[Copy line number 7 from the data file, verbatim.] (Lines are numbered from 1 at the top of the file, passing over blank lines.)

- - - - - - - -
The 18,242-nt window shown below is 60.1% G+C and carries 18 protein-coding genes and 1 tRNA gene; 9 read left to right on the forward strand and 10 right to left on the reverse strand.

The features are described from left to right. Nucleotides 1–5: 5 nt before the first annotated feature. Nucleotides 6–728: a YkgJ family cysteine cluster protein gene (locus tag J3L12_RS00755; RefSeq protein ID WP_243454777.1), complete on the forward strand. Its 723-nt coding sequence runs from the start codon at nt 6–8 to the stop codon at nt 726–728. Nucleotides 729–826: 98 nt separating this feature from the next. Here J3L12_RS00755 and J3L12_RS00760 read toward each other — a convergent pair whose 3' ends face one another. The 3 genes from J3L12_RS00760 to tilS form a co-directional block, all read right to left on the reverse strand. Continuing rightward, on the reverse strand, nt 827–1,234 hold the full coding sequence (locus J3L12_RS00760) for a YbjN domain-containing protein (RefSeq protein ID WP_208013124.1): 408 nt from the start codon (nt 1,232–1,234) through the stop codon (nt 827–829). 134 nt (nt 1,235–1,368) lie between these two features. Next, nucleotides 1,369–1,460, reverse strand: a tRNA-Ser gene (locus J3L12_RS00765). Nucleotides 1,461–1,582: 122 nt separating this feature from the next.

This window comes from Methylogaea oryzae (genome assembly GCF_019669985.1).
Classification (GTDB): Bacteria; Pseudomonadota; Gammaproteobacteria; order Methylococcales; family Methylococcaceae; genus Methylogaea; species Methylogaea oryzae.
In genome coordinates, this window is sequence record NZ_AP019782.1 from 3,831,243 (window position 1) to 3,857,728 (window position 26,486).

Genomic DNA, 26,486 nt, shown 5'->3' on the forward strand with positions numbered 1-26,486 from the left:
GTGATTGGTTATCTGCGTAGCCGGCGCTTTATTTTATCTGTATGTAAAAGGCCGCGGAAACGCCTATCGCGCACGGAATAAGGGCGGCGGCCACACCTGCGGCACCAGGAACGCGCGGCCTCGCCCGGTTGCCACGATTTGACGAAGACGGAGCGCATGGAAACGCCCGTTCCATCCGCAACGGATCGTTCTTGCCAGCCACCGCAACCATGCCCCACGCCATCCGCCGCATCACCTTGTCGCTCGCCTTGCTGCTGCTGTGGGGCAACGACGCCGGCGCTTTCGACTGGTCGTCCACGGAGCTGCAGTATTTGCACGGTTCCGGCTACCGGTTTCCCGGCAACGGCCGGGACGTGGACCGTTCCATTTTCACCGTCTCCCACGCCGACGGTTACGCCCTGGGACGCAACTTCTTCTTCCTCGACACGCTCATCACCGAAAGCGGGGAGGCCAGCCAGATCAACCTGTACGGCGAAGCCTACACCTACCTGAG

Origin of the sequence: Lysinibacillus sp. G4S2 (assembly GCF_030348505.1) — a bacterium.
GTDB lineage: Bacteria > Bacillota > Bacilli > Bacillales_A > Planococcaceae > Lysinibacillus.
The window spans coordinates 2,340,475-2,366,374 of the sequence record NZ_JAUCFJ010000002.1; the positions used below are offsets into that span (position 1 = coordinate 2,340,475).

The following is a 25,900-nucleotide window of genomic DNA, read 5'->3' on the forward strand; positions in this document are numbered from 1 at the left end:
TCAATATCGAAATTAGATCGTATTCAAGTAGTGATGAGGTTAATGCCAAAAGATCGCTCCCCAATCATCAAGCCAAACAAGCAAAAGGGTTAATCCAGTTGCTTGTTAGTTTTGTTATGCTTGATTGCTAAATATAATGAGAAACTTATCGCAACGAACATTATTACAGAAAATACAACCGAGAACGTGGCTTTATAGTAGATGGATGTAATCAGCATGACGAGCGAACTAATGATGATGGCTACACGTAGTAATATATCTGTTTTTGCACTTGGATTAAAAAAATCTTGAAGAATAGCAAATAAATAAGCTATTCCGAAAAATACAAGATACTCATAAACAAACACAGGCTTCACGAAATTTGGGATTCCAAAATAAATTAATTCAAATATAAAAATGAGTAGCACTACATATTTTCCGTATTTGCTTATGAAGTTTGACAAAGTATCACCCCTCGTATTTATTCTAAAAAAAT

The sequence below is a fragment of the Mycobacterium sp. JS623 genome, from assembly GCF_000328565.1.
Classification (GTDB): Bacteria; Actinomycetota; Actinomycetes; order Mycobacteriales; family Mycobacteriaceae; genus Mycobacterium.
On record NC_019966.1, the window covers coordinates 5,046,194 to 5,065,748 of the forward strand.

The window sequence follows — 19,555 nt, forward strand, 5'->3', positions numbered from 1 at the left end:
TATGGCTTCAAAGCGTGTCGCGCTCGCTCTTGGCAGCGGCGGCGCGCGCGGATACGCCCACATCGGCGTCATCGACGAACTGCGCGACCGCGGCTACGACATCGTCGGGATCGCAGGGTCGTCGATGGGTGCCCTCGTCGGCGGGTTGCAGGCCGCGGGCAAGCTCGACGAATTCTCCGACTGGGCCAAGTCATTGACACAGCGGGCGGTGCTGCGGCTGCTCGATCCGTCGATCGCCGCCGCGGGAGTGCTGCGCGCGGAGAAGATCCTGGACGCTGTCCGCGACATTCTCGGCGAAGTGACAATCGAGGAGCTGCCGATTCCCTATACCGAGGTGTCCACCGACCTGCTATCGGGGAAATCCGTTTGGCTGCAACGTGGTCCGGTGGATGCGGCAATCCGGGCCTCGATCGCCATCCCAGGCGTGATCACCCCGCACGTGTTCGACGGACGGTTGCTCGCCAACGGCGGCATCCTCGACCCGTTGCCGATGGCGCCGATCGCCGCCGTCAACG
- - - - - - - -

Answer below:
GTGATTGGTTATCTGCGTAGCCGGCGCTTTATTTTATCTGTATGTAAAAGGCCGCGGAAACGCCTATCGCGCACGGAATAAGGGCGGCGGCCACACCTGCGGCACCAGGAACGCGCGGCCTCGCCCGGTTGCCACGATTTGACGAAGACGGAGCGCATGGAAACGCCCGTTCCATCCGCAACGGATCGTTCTTGCCAGCCACCGCAACCATGCCCCACGCCATCCGCCGCATCACCTTGTCGCTCGCCTTGCTGCTGCTGTGGGGCAACGACGCCGGCGCTTTCGACTGGTCGTCCACGGAGCTGCAGTATTTGCACGGTTCCGGCTACCGGTTTCCCGGCAACGGCCGGGACGTGGACCGTTCCATTTTCACCGTCTCCCACGCCGACGGTTACGCCCTGGGACGCAACTTCTTCTTCCTCGACACGCTCATCACCGAAAGCGGGGAGGCCAGCCAGATCAACCTGTACGGCGAAGCCTACACCTACCTGAG